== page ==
A man was fined $1,000 yesterday for organising a public procession to show support for the "million mask march Singapore" and to oppose new media regulations here.
Former claims officer Jacob Lau Jian Rong, 24, now a bank teller, admitted to the offence that took place last Nov 5, Guy Fawkes Day.
Deputy Public Prosecutor Jane Lim told the court that Lau and nine others were arrested at a taxi stand outside Robinsons at Raffles City shopping centre that evening on suspicion of having committed offences against public order.
Several of them had at least one Guy Fawkes mask, and one had donned a mask.
Investigation showed that the group had been part of a public procession in support of the million mask march, an online movement calling for 24-hour protests globally on Guy Fawkes Day. It encourages supporters to wear Guy Fawkes masks as a form of social protest.
The court was not told what the new media regulations were.
But under new rules imposed on June 1 last year, websites which publish at least one local news article a week over a period of two months, and which have at least 50,000 unique visitors every month must obtain an annual licence.
Licensed websites are required to remove "prohibited content" within 24 hours of being notified by the Media Development Authority.
The movement was promoted in Singapore on various social media platforms such as YouTube, Twitter and Facebook, and on an event page titled "million mask march Singapore" created by an unknown user earlier in July.
A few days before the Raffles City event, there was a spike in posts on the event page, asking supporters to gather at Hong Lim Park on Nov 5 for the march.
Police had issued a public advisory that day, saying it is illegal to organise or take part in a public assembly without a permit.
Inspired by the discontent expressed on the event page, Lau went to Hong Lim Park that morning only to find the march did not happen. He then talked to a few people who had shown up about postponing the march to the evening.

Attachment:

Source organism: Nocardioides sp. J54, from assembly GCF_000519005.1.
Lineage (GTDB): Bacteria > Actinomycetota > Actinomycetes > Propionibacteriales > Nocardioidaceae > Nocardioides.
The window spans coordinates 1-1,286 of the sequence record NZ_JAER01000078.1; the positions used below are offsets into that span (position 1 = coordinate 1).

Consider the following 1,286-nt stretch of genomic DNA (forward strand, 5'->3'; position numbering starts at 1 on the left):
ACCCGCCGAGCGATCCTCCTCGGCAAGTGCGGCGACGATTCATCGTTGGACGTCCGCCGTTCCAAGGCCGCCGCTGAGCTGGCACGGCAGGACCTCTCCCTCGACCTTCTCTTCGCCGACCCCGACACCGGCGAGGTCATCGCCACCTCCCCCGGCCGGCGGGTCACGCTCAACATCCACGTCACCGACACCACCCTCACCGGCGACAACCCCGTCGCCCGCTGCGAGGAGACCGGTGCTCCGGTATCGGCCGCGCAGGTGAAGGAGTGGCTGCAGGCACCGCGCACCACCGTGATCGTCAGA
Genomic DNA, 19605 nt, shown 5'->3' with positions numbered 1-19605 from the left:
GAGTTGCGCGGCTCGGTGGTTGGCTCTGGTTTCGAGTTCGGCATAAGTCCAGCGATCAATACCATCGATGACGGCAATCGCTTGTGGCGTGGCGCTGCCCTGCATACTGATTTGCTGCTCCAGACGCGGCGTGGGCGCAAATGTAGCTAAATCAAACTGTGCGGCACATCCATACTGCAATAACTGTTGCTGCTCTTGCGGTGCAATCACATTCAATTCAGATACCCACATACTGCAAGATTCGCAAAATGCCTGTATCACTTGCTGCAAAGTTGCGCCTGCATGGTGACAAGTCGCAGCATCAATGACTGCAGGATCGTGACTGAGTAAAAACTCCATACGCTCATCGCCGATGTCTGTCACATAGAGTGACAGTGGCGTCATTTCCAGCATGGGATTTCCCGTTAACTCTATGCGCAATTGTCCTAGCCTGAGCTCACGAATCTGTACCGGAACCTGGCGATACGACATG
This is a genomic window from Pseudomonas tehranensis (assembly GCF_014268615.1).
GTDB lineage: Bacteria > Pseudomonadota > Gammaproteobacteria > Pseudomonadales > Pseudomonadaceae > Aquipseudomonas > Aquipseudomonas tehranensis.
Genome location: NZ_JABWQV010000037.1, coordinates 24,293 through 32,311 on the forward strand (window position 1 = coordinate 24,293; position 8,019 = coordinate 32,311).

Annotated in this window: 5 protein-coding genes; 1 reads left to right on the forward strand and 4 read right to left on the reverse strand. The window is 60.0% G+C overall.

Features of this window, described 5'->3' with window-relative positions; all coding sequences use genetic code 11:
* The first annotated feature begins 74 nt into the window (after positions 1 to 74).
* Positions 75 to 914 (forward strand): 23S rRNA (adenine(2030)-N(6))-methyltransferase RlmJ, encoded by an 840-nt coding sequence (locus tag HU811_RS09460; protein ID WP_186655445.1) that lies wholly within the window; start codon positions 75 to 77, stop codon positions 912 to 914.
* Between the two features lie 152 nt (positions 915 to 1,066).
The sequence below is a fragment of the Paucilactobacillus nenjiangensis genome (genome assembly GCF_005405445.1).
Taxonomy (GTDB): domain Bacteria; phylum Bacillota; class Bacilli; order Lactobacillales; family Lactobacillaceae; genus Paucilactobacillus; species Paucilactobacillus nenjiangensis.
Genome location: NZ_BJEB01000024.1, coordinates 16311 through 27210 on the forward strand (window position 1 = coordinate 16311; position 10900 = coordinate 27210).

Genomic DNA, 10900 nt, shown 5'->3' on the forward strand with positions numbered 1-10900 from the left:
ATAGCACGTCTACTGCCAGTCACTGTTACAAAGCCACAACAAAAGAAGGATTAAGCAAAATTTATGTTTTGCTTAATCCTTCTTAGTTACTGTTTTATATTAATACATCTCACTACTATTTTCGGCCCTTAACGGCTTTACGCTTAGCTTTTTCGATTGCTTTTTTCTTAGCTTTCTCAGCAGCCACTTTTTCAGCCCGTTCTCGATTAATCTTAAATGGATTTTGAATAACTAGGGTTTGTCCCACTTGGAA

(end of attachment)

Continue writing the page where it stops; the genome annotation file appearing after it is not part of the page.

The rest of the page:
That afternoon, he posted on the event page that the march had been postponed to 7pm at City Hall MRT station, attracting comments from more than 100 netizens.
Participants agreed to dress in black and/or red, put on a Guy Fawkes mask and move in groups of four to minimise the possibility of the public calling the police.
Lau arrived at City Hall MRT station at 7.25pm and met nine others. Most were dressed in red and black, and one donned a Guy Fawkes mask. Police arrested them before they could move off.
The court heard that Lau did not have a valid permit to organise the public procession to demonstrate support for the movement and opposition against the new media regulations.
His lawyer Amerjeet Singh had tried to persuade District Judge Chay Yuen Fatt to call for a probation report, saying his client was young and plans to further his studies. He said Lau "has learnt his lesson the hard way".
The maximum penalty for the offence is a $5,000 fine.
This article was first published on Sept 17, 2014.
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